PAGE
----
Noah J Nelson on Tuesday, Aug. 18th
Kickstarter has a new competitor today, at least when it comes to video games.
Fig—led by Justin Bailey the former Chief Operating Officer for Double Fine, the game studio that kicked off the game crowdfunding crazy—has made a somewhat splashy debut in the gaming corner of the Internet today.
There are two big differences between Fig and ye olde Kickstarter: for, uh, starters Fig is part of the wave of post-JOBS Act crowdfunding sites that offer up equity in the finished product.
Now not everyone can participate in the profit side of things, as Andy Chalk outlines in this rather excellent piece at PC Gamer (that you should go read right now, it’s okay, I’ll be here, back, okay). Instead Fig is offering up a hybrid approach: equity for those who are permitted, perks for those who shouldn’t be gambling. Instead of losing a shirt, you get one, dig?
That’s differentiator one. Here’s Chalk with the other piece:
Another significant difference is that Fig will be tightly curated, with just one campaign running at a time. The plan is to alternate between “iii games” from studios like [sic] Osbidian, inXile, and Double Fine—”iii is a new term and is the indie equivalent of AAA games from a big publisher,” Fig said in its announcement, which is something I’m sure we’ll talk about later—and projects being created by new, “up-and-coming” developers.
Love that “iii” moniker.
All this reminds me of something friend of the blog Emily Best (Seed & Spark) said years ago when I asked her what we should be expecting as the next evolution of crowdfunding.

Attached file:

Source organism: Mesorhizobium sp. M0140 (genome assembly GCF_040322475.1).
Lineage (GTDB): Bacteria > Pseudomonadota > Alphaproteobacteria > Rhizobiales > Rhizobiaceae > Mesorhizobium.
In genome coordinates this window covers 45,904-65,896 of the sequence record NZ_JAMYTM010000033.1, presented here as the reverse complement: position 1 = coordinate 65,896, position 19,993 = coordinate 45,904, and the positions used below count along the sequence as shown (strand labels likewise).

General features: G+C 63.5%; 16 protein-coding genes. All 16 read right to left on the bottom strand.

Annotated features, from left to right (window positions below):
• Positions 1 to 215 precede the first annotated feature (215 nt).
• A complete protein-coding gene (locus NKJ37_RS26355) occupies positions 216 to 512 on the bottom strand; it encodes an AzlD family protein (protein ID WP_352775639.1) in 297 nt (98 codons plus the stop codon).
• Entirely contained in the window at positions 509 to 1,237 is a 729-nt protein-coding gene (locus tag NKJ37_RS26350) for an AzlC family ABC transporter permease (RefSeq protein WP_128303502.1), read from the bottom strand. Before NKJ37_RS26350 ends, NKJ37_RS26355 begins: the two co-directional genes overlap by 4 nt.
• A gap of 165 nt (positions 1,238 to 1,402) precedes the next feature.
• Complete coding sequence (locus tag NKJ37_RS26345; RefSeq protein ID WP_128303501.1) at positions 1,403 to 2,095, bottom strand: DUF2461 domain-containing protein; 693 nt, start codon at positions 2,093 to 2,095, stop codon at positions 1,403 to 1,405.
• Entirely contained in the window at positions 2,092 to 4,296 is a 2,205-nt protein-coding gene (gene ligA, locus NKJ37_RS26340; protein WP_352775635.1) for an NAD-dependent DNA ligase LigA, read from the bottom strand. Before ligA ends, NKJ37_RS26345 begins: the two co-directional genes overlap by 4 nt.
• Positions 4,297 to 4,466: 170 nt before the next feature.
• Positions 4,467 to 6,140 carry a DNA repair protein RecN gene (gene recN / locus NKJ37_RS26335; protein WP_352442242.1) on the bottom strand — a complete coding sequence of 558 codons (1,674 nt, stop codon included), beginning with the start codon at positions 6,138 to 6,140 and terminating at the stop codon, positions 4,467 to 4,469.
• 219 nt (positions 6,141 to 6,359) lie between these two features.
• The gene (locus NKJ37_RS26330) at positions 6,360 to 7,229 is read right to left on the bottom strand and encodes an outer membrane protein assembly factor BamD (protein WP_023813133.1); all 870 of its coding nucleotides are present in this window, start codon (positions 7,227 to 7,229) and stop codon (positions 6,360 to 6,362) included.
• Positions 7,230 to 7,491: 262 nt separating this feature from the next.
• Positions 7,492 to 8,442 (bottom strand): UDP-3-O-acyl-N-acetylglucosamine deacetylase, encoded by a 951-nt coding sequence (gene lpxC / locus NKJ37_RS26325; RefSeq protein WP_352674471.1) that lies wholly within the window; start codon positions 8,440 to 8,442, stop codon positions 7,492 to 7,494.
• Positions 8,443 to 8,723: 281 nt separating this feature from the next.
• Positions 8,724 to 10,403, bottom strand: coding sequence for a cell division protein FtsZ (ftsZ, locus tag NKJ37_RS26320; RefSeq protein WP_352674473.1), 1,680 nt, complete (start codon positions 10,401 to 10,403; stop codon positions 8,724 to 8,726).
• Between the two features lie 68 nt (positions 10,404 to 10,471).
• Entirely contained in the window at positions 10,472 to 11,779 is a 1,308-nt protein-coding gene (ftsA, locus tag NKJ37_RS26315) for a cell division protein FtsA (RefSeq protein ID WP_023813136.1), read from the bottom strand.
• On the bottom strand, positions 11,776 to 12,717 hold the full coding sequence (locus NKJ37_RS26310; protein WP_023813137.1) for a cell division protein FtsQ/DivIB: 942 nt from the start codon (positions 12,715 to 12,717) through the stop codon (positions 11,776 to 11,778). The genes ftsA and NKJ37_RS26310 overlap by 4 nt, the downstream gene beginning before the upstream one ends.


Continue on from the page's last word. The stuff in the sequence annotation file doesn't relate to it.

“Verticals,” said Best.
You might get cynical and say that of course Emily Best is going to say that. She runs a vertically focused crowdfunding platform. I’m on the opposite side of the spectrum: I’ve been wondering what’s taken so long for a games-focused platform to emerge. (Star Citizen doesn’t count.)
Fig’s whole style is a breath of fresh air in what has become a rather murky environment in gaming. The mess that was the Red Ash campaign, the hubbub over Sony’s investment in Shenmue 3, and even the griping over Oculus’ sale to Facebook show how volatile the new funding model can be from a public relations standpoint. Putting investor and patron money in the same pool—and counting it towards the ultimate total—is a big step towards the kind of transparency that is crowdfunding at its best.
Even better: by being so focused theres room for more Fig-like platforms in the market.
I’ve long been skeptical of equity crowdfunding—and remain so for the film market, as you are partially begging for tears there—but this hybrid model definitely shows promise. Even if the rules on accredited investors still mean that there’s a class system that separates those who profit from those who patronize.